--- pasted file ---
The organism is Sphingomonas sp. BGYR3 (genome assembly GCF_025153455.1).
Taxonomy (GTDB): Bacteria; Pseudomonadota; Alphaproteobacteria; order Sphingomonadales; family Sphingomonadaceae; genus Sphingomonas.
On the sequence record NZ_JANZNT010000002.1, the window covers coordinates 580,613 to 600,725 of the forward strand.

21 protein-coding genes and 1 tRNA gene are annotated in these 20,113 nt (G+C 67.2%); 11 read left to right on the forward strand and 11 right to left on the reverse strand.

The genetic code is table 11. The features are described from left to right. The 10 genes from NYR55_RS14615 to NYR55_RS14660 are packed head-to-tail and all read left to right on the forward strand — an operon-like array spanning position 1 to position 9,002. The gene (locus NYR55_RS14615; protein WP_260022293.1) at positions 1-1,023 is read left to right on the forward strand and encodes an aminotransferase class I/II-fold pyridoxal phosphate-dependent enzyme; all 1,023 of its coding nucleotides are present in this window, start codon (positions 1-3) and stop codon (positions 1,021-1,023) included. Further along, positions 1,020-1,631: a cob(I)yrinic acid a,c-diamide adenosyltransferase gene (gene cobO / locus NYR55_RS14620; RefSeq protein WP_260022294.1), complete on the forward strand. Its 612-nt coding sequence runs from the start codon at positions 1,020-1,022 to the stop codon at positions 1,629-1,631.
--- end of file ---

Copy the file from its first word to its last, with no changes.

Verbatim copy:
The organism is Sphingomonas sp. BGYR3 (genome assembly GCF_025153455.1).
Taxonomy (GTDB): Bacteria; Pseudomonadota; Alphaproteobacteria; order Sphingomonadales; family Sphingomonadaceae; genus Sphingomonas.
On the sequence record NZ_JANZNT010000002.1, the window covers coordinates 580,613 to 600,725 of the forward strand.

21 protein-coding genes and 1 tRNA gene are annotated in these 20,113 nt (G+C 67.2%); 11 read left to right on the forward strand and 11 right to left on the reverse strand.

The genetic code is table 11. The features are described from left to right. The 10 genes from NYR55_RS14615 to NYR55_RS14660 are packed head-to-tail and all read left to right on the forward strand — an operon-like array spanning position 1 to position 9,002. The gene (locus NYR55_RS14615; protein WP_260022293.1) at positions 1-1,023 is read left to right on the forward strand and encodes an aminotransferase class I/II-fold pyridoxal phosphate-dependent enzyme; all 1,023 of its coding nucleotides are present in this window, start codon (positions 1-3) and stop codon (positions 1,021-1,023) included. Further along, positions 1,020-1,631: a cob(I)yrinic acid a,c-diamide adenosyltransferase gene (gene cobO / locus NYR55_RS14620; RefSeq protein WP_260022294.1), complete on the forward strand. Its 612-nt coding sequence runs from the start codon at positions 1,020-1,022 to the stop codon at positions 1,629-1,631.